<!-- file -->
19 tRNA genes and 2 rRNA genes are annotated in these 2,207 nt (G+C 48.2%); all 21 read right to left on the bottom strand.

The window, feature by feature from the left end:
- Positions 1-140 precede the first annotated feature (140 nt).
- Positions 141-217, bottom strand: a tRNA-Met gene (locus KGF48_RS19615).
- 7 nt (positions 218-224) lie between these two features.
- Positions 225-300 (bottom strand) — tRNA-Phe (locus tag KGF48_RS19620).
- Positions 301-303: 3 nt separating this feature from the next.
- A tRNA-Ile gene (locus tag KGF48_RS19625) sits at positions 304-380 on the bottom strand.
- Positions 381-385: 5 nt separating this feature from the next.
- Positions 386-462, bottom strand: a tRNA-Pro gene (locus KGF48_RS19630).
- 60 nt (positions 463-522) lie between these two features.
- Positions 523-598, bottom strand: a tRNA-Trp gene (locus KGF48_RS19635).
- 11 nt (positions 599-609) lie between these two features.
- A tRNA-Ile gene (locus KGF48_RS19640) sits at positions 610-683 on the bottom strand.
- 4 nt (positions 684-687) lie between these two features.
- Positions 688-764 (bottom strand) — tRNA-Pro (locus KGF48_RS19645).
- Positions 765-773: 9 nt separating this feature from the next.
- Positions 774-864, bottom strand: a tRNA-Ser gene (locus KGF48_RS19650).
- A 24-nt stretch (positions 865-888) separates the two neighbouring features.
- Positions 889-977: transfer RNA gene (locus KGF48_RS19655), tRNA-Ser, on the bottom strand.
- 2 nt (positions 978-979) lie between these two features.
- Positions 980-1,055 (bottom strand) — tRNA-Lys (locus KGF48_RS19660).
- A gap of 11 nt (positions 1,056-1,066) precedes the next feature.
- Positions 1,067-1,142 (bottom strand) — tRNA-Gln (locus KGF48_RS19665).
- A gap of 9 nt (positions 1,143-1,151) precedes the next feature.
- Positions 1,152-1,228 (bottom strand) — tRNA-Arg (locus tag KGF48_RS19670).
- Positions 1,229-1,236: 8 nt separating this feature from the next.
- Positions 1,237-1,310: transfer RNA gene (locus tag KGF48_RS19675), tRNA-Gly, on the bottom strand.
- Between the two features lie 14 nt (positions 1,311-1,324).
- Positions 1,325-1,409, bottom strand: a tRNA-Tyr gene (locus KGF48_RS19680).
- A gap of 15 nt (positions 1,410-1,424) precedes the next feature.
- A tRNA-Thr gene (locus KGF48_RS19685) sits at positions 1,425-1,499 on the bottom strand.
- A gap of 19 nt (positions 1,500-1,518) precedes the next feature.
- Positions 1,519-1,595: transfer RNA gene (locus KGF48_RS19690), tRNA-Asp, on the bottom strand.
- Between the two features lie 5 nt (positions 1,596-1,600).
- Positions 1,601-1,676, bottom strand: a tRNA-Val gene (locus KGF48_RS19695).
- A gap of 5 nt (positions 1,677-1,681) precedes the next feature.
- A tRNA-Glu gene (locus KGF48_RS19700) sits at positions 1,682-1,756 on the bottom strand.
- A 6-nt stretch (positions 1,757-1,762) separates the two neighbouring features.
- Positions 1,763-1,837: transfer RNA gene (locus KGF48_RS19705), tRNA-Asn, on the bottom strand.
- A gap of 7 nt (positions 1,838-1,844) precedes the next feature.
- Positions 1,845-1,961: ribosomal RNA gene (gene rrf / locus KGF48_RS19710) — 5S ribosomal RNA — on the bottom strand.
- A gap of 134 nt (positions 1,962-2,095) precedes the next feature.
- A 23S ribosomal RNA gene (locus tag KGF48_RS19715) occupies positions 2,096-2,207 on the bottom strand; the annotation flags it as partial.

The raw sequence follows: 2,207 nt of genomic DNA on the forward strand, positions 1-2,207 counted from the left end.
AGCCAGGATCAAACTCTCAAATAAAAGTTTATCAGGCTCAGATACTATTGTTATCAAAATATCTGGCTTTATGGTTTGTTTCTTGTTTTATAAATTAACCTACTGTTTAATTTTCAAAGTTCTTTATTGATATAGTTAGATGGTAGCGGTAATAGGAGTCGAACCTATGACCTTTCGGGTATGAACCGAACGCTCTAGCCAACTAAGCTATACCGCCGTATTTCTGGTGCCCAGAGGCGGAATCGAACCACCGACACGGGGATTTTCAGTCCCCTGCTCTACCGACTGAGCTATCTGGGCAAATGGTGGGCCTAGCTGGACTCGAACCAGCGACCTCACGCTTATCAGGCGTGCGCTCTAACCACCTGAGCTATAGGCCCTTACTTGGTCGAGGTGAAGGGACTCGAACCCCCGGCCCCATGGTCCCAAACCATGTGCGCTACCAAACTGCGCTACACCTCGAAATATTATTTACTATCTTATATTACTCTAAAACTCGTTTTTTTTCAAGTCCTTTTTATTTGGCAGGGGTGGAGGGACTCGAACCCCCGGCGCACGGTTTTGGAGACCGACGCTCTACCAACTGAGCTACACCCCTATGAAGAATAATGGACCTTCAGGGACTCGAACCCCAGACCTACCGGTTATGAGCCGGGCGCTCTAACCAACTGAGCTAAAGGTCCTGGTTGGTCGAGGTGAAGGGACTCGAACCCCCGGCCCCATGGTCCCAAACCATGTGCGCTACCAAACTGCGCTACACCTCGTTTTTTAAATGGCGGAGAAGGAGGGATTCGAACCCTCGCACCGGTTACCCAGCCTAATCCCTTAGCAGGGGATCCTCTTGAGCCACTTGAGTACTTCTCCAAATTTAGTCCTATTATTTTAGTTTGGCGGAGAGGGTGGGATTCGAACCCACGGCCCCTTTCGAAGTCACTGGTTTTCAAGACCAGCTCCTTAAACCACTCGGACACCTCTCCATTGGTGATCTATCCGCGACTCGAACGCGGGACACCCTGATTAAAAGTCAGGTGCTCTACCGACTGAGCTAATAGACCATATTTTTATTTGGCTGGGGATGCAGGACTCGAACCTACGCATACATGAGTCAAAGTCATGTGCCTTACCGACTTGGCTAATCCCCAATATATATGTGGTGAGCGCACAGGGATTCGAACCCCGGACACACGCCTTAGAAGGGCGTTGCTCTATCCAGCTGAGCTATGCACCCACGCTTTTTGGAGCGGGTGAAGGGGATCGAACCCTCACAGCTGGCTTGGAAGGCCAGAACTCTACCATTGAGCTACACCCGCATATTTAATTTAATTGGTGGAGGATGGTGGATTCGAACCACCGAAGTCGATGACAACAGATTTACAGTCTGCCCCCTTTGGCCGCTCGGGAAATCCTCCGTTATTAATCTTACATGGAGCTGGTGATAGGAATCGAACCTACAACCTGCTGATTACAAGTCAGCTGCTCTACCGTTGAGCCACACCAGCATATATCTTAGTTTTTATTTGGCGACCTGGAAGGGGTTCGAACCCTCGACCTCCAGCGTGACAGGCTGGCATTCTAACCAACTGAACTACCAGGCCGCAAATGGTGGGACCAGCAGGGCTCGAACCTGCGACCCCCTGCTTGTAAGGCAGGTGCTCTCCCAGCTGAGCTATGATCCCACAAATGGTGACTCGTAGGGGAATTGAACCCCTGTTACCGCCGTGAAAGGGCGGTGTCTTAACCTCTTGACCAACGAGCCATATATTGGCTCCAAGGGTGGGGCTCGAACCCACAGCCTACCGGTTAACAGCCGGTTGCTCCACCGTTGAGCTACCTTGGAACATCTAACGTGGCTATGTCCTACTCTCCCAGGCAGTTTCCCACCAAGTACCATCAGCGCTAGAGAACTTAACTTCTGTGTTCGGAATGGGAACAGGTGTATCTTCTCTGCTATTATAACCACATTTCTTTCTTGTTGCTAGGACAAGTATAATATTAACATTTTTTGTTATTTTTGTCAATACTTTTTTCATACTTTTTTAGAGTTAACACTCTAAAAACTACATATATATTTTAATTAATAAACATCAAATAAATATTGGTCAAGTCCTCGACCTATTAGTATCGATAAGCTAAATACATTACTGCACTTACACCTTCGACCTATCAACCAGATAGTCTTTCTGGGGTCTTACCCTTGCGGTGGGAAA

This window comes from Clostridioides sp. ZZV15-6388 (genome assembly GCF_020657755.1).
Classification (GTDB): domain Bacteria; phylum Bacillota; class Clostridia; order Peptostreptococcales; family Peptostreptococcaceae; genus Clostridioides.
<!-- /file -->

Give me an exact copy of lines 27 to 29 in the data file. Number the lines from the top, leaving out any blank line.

- Positions 1,229-1,236: 8 nt separating this feature from the next.
- Positions 1,237-1,310: transfer RNA gene (locus tag KGF48_RS19675), tRNA-Gly, on the bottom strand.
- Between the two features lie 14 nt (positions 1,311-1,324).